The United States has always liked to think of itself as a grand, glorious melting pot. But the town of Defiance shows that even the best of melting pots can sometimes start to boil a bit.
Defiance may well be the most multicultural city to ever arise on the shores of the ol' Mississip. Built sometime in the not-too-distant future on the ruins of St. Louis, the township is populated by indigenous humans right alongside a whole host of aliens collectively known as Votans—mostly humanoid beings who were forced to evacuate from their home system many moons ago. Seven wholly separate species once called the Votanis system home, from the pale (and often patronizing) Castithans to the graceful (but feisty) Irathients to the orangutan-like Sensoths. They all found their way to our terra firma, hoping to settle down on what they thought was an uninhabited planet.
Imagine their surprise, then, when they found us already living here. What, no one Googled Earth before packing up the spaceship wagon and journeying across the galaxy?
Naturally, there were some serious tensions early on (resulting in world war and mass extermination and some nifty-but-lethal planetary remodeling), but humans and Votans alike eventually decided hostilities were too much trouble to maintain. Now, at least in Defiance, most everybody's just trying to get along with their neighbors as best they can, and trying to rebuild some semblance of civilization while they're at it.
But as our own history with just one species has shown us, that's sometimes trickier to do than it sounds.
Mayor Amanda Rosewater ostensibly runs the show in Defiance—backed up by the town's Chief Lawkeeper Joshua Nolan. He's a rough-and-ready hombre who has adopted an Irathient named Irisa, a girl with a troubled past and the ability to sometimes see the future. It's a nifty little ability, pretty rare even among the Irathients, and she's been told she's "special." But you get the feeling that Irisa would rather be a more "normal" teenager.
Likewise, many folks in Defiance would probably like their community to be a more normal, untroubled town, but the Syfy channel has other plans. It is, after all, hard to craft a compelling yet conflict-free science-fiction television show.
Defiance is, as a result, teeming with conflict: everything from forbidden love to political power plays. Nasty, man-eating critters roam the countryside, right along with a nefarious race of 8-foot-tall, warlike aliens called the Volge (whom the rest of the Votans actually tried to leave behind). And underneath all these more obvious issues we see a frothing brew of subtext. The show clearly has aspirations of being the next Battlestar Galactica, using the setting of a strange, kinda-new world to grapple with contemporary issues like race, religion, politics and economic justice.
On one level, that's great. We certainly can't say the makers of Defiance lack ambition. Most episodes give viewers plenty to think about. Some offer edifying lessons. But the interstellar setup opens the door to a bewildering array of religious practices, some of which seem all too familiar. In an early episode, for instance, a shaman-initiated and hallucinogenic drug-enhanced ritual leads to clairvoyant visions of the past and present. Christianity shows up too, but not always in the best of light.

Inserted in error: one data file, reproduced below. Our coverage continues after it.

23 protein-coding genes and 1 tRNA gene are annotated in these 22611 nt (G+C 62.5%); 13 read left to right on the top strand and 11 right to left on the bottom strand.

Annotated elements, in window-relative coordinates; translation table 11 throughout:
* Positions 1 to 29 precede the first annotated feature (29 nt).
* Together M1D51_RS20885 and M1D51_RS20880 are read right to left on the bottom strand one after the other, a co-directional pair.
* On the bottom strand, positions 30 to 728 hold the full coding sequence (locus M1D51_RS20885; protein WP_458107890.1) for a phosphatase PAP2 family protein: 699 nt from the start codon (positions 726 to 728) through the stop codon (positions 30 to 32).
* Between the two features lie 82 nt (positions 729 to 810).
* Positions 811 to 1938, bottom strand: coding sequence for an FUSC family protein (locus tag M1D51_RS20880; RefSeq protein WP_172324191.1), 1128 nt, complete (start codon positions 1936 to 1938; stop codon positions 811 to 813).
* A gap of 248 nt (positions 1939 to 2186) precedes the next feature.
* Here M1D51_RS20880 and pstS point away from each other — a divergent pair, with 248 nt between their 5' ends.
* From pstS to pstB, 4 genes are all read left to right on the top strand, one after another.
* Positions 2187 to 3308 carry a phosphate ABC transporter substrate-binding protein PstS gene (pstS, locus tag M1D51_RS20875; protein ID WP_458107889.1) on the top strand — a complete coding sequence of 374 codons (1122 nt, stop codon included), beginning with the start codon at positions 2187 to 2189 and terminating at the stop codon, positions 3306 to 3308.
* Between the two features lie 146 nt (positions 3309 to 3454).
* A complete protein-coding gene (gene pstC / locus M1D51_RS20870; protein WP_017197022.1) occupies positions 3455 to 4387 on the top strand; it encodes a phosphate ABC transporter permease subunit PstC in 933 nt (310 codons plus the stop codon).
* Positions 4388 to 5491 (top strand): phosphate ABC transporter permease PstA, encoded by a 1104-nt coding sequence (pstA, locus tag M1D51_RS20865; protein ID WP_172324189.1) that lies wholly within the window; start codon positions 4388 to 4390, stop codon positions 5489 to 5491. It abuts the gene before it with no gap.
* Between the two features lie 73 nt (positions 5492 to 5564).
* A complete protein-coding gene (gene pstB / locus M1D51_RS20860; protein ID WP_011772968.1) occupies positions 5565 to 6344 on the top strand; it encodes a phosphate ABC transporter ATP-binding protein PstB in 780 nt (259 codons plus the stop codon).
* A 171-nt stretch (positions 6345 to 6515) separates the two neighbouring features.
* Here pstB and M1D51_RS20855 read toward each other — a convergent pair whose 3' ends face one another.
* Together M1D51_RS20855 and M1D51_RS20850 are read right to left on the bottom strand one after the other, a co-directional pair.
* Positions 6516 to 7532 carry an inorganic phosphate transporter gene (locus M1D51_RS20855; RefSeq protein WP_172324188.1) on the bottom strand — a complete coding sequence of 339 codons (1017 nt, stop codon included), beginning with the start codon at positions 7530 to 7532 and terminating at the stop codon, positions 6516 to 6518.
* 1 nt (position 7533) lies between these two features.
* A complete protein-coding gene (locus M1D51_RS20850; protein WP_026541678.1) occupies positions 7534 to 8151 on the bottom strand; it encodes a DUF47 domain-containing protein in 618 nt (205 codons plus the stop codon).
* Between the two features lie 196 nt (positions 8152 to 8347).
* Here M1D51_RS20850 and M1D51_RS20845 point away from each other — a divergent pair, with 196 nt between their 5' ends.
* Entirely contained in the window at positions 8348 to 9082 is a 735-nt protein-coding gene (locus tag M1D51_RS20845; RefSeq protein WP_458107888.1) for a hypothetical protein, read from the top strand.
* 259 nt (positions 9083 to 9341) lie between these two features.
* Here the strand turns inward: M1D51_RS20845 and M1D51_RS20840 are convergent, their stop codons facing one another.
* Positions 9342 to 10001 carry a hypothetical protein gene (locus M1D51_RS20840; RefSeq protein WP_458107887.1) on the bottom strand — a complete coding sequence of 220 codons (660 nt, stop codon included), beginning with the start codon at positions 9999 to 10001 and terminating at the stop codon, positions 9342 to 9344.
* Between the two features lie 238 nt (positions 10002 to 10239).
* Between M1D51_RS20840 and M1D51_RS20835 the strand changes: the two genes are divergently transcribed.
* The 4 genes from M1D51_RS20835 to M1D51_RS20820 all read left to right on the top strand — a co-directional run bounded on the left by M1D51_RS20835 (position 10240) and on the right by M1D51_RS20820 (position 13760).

More concretely, it's not uncommon for someone to get shot or stabbed or killed or eaten, sometimes with gore "decorating" the scene. Aliens seem prone to hooking up sexually (sometimes graphically) with any humanoid who might wander along. And while English-language profanity is mild and sporadic at its worst, we hear alien stand-ins clearly meant to echo certain strong swears—again, an echo of Battlestar Galactica. "Shtako," a substitute for another s-word, is a particular favorite.
"The Serpent's Egg"
A land coach bearing Nolan, Amanda and other passengers is hijacked, leading to a standoff with a crooked Christian priest (or facsimile thereof) and his lackeys. The priest asks Amanda if she'd like a Bible. "Frankly, Reverend, I prefer Scotch," she says. And when the man quotes Bible verses, Nolan quotes one right back before shooting him. Still, Nolan and Amanda both agree that the true mastermind behind the crime deserves to die but cart the perp back to town to be properly tried nonetheless.
Irisa, meanwhile, abducts a jewelry salesman she thinks tortured her as a child as part of a religious ritual. She eventually lets her tormenter go, saying, "He wanted to create a messiah. Now he has to go back to selling rocks. That's the worst punishment for him."
Irisa and a guy strip and kiss passionately, and the two eventually have sex on the floor. (We see their naked movements; a piece of furniture obscures the couple from the waist down, but the side of Irisa's breast is visible.) An ambassador introduces Amanda to her two husbands, and the pros and cons of polygamy are discussed. Men have their genitals grasped to determine their value, and several allusions are made to private body parts. A prostitute squeezes the inner thigh of a would-be customer, propositioning him with an oil massage.
A number of people are shot or beaten. We see two people bitten by snakes. An explosion rocks a vehicle and leaves behind a gory mess. We hear about children being tortured and abused. People drink and talk about being drunk. Characters say "b‑‑ch" and "h‑‑‑" once each and "shtako" twice.